Montana Republican Freshman Rep. Matt Rosendale demanded House GOP Conference Chair Liz Cheney step down from leadership after the Wyoming congresswoman endorsed President Donald Trump’s impeachment Tuesday.
Rosendale, who served as state auditor until being sworn into the House this month, said in a statement that Cheney came out in favor of impeachment without consulting the Republican caucus.
“When Representative Cheney came out in favor of impeachment today, she failed to consult with the Conference, failed to abide by the spirit of the rules of the Republican Conference, and ignored the preferences of Republican voters,” Rosendale said in a statement. “She is weakening our conference at a key moment for personal political gain and is unfit to lead. She must step down as Conference Chair.”
Please see my statement on Republican Conference leadership pic.twitter.com/0jZn6l5NcX
— Matt Rosendale (@RepRosendale) January 13, 2021
Cheney has only been in Congress since her election in 2016, leaping to the coveted position as the number three GOP leader in the lower chamber after her first term thanks in no small part to her family name.
Cheney joined Democrats in their 11th-hour attempt to oust the president in proceedings almost certain to last even after Trump leaves office next week. In a statement, Cheney charged Trump as responsible for the Capitol Hill riots that interfered with the congressional business of certifying the results of the Electoral College.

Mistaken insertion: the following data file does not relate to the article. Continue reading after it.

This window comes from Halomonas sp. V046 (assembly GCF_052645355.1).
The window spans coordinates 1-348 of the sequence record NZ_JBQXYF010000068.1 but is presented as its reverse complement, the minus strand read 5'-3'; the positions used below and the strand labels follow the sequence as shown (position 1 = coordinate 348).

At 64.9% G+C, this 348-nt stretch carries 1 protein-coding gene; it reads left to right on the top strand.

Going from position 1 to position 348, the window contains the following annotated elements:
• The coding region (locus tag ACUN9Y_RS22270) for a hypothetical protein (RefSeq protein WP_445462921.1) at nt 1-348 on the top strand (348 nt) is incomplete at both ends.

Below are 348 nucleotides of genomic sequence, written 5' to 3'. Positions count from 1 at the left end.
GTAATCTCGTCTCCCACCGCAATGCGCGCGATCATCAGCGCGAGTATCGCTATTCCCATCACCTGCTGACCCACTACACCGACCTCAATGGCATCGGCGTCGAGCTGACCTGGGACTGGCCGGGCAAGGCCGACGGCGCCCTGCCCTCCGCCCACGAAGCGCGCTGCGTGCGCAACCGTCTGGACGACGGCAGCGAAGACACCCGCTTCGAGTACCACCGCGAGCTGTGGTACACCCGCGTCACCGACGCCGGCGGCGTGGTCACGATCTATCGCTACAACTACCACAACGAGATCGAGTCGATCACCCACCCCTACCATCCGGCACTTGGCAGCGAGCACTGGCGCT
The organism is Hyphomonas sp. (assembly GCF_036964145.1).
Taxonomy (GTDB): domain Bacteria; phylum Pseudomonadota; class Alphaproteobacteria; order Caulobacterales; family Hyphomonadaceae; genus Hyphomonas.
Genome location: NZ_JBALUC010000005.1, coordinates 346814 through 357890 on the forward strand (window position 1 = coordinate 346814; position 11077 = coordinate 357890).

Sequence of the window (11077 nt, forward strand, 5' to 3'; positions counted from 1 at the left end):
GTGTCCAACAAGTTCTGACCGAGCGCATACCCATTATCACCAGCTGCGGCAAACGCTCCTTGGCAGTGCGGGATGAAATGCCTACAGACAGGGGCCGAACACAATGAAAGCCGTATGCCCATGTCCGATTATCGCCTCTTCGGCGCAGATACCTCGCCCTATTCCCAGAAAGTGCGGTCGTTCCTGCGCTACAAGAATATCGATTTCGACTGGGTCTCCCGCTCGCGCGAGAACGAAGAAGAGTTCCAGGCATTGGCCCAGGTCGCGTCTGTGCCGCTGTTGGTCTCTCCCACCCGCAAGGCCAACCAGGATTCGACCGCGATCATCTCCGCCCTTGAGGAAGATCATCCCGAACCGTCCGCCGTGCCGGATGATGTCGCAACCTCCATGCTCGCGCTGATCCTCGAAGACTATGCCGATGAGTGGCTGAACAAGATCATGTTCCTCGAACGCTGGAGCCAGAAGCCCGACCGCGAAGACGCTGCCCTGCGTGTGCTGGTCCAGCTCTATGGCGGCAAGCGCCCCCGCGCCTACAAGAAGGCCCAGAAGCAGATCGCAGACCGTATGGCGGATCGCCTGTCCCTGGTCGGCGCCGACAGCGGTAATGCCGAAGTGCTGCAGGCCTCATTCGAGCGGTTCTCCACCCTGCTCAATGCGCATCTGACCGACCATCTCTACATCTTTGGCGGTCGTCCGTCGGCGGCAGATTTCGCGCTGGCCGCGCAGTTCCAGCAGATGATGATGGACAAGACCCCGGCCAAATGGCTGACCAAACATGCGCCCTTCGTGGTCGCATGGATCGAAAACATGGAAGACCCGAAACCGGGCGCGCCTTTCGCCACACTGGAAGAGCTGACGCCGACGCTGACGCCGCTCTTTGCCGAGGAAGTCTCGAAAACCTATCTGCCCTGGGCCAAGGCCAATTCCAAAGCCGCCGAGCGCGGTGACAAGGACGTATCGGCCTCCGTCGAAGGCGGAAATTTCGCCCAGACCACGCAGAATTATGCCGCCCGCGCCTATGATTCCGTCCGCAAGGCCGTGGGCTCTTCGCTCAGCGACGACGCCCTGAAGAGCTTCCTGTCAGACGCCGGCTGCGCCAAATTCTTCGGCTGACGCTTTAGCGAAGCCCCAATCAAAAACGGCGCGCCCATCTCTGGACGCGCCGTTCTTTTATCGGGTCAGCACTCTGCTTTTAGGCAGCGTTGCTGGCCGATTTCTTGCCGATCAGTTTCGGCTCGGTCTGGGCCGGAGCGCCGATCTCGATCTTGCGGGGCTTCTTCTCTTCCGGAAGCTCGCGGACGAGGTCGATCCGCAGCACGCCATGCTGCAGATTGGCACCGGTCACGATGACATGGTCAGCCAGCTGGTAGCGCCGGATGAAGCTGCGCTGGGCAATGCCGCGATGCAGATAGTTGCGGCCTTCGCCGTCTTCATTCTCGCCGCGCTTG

Trump “summoned this mob, assembled the mob, and lit the flame of this attack,” Cheney claimed, echoing Democrat use of the crimes for political gain.
Republican House Majority Leader Kevin McCarthy of California remained opposed to impeachment Tuesday night as Democrats passed a resolution demanding Vice President Mike Pence trigger the 25th Amendment to remove Trump with Cabinet approval, a move Pence rejected hours before the vote. House Speaker Nancy Pelosi has pledged a vote on impeachment Wednesday in the absence of Pence’s action. McCarthy, however, is not courting members to vote no on the measure.
Senate Majority Leader Mitch McConnell of Kentucky is reportedly pleased with Democrats’ impeachment effort, according to The New York Times, believing the move would make it easier to purge Trump from the party. A successful impeachment bars the president from ever holding public office again.